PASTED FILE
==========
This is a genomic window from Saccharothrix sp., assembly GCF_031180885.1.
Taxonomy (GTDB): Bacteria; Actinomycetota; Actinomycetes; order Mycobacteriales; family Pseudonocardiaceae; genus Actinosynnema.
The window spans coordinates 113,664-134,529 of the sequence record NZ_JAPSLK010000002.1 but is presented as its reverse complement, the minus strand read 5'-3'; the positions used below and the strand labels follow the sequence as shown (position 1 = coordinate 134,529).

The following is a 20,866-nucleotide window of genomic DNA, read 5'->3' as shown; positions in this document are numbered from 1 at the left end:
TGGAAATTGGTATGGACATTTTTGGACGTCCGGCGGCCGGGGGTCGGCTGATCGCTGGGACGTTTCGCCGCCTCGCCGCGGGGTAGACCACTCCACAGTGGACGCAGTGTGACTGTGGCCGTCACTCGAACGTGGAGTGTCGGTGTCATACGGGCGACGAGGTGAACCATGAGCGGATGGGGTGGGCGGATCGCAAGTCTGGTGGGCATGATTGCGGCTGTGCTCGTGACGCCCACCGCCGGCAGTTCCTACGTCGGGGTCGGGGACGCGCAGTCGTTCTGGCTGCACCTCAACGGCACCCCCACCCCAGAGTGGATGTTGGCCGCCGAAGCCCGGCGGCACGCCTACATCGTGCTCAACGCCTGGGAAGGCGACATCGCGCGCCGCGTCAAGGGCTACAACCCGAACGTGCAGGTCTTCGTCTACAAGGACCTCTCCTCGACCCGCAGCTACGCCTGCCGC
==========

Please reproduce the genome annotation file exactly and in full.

This is a genomic window from Saccharothrix sp., assembly GCF_031180885.1.
Taxonomy (GTDB): Bacteria; Actinomycetota; Actinomycetes; order Mycobacteriales; family Pseudonocardiaceae; genus Actinosynnema.
The window spans coordinates 113,664-134,529 of the sequence record NZ_JAPSLK010000002.1 but is presented as its reverse complement, the minus strand read 5'-3'; the positions used below and the strand labels follow the sequence as shown (position 1 = coordinate 134,529).

The following is a 20,866-nucleotide window of genomic DNA, read 5'->3' as shown; positions in this document are numbered from 1 at the left end:
TGGAAATTGGTATGGACATTTTTGGACGTCCGGCGGCCGGGGGTCGGCTGATCGCTGGGACGTTTCGCCGCCTCGCCGCGGGGTAGACCACTCCACAGTGGACGCAGTGTGACTGTGGCCGTCACTCGAACGTGGAGTGTCGGTGTCATACGGGCGACGAGGTGAACCATGAGCGGATGGGGTGGGCGGATCGCAAGTCTGGTGGGCATGATTGCGGCTGTGCTCGTGACGCCCACCGCCGGCAGTTCCTACGTCGGGGTCGGGGACGCGCAGTCGTTCTGGCTGCACCTCAACGGCACCCCCACCCCAGAGTGGATGTTGGCCGCCGAAGCCCGGCGGCACGCCTACATCGTGCTCAACGCCTGGGAAGGCGACATCGCGCGCCGCGTCAAGGGCTACAACCCGAACGTGCAGGTCTTCGTCTACAAGGACCTCTCCTCGACCCGCAGCTACGCCTGCCGC